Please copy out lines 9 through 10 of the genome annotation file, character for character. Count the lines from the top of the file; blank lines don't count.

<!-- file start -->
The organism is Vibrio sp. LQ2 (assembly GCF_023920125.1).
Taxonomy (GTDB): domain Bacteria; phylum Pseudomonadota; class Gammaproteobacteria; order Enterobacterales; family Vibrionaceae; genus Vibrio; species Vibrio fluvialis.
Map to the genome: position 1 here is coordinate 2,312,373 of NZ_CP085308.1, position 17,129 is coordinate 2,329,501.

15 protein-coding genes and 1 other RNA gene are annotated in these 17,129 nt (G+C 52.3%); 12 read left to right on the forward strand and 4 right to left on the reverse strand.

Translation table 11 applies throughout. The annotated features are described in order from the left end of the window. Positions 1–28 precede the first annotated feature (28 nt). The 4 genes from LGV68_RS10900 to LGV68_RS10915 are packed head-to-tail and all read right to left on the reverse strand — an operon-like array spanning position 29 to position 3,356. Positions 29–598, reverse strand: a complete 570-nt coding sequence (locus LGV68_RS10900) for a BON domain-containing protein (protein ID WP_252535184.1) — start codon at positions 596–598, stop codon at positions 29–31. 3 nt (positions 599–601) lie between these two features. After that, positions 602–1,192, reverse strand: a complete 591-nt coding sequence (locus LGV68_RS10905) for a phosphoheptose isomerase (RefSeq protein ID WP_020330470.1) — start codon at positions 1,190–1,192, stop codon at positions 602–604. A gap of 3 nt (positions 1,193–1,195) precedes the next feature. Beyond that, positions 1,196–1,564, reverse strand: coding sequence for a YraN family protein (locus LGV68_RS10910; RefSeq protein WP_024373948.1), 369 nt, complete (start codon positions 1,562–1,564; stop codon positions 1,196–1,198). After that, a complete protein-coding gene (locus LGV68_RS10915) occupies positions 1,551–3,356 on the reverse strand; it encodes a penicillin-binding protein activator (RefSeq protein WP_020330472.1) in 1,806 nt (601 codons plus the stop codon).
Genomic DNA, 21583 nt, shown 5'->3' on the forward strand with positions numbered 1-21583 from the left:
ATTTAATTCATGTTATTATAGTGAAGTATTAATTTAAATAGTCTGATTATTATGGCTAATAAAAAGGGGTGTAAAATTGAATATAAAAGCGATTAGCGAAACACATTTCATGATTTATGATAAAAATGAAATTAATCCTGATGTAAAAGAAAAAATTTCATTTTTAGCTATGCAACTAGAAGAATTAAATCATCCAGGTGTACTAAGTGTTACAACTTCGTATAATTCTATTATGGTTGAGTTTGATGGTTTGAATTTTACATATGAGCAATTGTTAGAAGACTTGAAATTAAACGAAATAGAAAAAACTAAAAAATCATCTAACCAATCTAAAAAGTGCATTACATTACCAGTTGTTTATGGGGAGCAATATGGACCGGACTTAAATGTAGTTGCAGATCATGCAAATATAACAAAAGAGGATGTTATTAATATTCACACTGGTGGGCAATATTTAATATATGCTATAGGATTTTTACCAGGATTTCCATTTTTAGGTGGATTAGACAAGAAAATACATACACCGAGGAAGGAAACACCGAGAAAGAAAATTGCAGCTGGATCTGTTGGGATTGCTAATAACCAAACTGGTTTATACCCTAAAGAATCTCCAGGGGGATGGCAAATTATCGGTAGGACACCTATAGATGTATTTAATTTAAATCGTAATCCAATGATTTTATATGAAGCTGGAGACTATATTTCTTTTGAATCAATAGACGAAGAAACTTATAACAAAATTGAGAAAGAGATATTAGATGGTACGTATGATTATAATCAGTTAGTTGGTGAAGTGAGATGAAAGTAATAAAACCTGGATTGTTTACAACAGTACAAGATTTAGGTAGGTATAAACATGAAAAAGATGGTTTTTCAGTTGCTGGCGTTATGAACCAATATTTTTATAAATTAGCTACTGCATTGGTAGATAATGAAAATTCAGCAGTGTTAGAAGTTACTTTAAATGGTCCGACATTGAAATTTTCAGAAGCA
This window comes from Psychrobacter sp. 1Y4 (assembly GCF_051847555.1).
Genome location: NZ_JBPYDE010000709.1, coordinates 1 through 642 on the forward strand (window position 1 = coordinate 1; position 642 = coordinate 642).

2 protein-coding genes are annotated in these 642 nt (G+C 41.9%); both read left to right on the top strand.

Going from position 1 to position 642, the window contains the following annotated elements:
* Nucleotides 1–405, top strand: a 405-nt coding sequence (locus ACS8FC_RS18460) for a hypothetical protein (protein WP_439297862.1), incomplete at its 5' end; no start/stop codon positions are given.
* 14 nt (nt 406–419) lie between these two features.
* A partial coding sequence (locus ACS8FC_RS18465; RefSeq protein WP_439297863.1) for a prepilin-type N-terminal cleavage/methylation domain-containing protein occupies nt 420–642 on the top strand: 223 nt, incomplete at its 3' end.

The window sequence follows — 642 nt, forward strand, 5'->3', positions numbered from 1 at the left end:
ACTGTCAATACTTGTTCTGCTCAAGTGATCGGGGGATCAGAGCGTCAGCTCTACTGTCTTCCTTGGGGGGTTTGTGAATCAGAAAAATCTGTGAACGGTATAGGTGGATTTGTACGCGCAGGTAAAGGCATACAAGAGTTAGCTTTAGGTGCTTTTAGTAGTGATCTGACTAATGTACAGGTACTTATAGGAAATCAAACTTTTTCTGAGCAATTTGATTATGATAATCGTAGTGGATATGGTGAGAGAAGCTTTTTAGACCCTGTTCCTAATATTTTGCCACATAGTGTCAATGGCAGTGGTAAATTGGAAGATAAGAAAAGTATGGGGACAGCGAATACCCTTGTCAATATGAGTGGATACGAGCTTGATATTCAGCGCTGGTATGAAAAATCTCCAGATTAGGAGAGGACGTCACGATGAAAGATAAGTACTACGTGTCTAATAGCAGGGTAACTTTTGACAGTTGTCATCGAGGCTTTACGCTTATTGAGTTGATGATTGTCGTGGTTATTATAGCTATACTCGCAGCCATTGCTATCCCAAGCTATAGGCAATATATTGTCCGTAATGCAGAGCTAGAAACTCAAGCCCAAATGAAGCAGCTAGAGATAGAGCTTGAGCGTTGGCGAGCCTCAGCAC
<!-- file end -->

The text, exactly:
Genome location: NZ_JBPYDE010000709.1, coordinates 1 through 642 on the forward strand (window position 1 = coordinate 1; position 642 = coordinate 642).

2 protein-coding genes are annotated in these 642 nt (G+C 41.9%); both read left to right on the top strand.